Lagos Begins Two Weeks anti-rabies Vaccination Campaign

Lagos Begins Two Weeks anti-rabies Vaccination Campaign

The State Commissioner for Agriculture, Abisola Olusanya, has said the Lagos State Government will begin a two-week free mass anti-rabies vaccination campaign programme to curb the menace of rabies in the State on February 16, 2021.

Olusanya disclosed that the need for the campaign arose as a result of the increase in reported cases of canine rabies across the State, making it a persistent endemic problem and that the vaccination campaign is aimed at promoting awareness of rabies among dogs and cats since rabies is a deadly disease mostly transmitted to humans through infected dogs’ bites, which can result in fatalities if not treated early.

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The Commissioner said that 6,250 vaccines would be administered to dogs and cats that are made available at any of the State Government Veterinary Clinics in the five divisions of the State which include Badagry, Surulere, Ajah, Ikorodu and Agege.

According to her, “Rabies is one of the oldest communicable under-reported zoonotic diseases. Dogs are responsible for 98 per cent of fatality in humans. Annually, hundreds of human deaths are recorded globally despite the fact that rabies is preventable through vaccination, public awareness and responsible ownership.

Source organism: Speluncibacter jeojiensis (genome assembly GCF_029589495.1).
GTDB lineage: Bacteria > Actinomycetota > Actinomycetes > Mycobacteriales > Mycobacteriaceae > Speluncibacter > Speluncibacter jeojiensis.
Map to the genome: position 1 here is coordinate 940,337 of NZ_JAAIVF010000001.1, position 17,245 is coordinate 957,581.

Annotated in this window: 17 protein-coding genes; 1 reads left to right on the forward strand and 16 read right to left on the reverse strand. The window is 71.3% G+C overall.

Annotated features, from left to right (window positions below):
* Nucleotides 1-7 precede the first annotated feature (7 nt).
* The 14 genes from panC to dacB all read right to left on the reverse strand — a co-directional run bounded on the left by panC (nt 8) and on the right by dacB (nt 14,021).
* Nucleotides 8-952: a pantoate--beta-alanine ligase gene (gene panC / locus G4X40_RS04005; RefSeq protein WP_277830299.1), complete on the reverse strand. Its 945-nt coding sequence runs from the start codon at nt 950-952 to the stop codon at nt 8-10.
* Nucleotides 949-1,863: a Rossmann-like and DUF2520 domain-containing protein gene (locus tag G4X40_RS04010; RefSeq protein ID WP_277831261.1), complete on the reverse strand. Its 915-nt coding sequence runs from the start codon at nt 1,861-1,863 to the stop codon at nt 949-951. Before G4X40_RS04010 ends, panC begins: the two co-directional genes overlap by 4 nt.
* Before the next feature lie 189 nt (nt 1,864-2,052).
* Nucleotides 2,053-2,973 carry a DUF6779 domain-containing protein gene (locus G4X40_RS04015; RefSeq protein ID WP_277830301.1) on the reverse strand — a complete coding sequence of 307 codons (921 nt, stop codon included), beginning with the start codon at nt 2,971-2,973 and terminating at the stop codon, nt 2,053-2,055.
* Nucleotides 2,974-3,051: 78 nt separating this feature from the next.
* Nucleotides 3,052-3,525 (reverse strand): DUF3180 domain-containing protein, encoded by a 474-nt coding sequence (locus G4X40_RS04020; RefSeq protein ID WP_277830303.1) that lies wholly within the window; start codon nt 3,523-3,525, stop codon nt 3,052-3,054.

“6,250 vaccines donated by the World Organization for Animal Health through the Federal Ministry of Agriculture and Rural Development to the Lagos State Ministry of Agriculture, Department of Veterinary Services would thus be administered during the vaccination campaign.

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“The flag-off programme takes place at Oba Ayangburen’s Palace, Ikorodu on the 16th of February, 2021 by 10am.” She added.

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The Commissioner explained that rabies is most common in countries where stray dogs are present in large numbers especially in Asia and Africa and could be contacted if the saliva from an infected animal got into an open wound or through the eyes or mouth of a human being.
Olusanya noted that “rabies is a fatal disease that causes up to 59,000 deaths globally every year and as such it must be treated with all the seriousness it deserves by controlling and preventing it spread through regular vaccination of all pets and domestic animals against rabies”

She also stressed that a concerted effort must be made to control the stray dog population in the urban and rural areas for a significant reduction in the incidence of human and canine rabies in the State and therefore urged all dog owners to bring their dogs for vaccination at the designated veterinary clinics in the State just.

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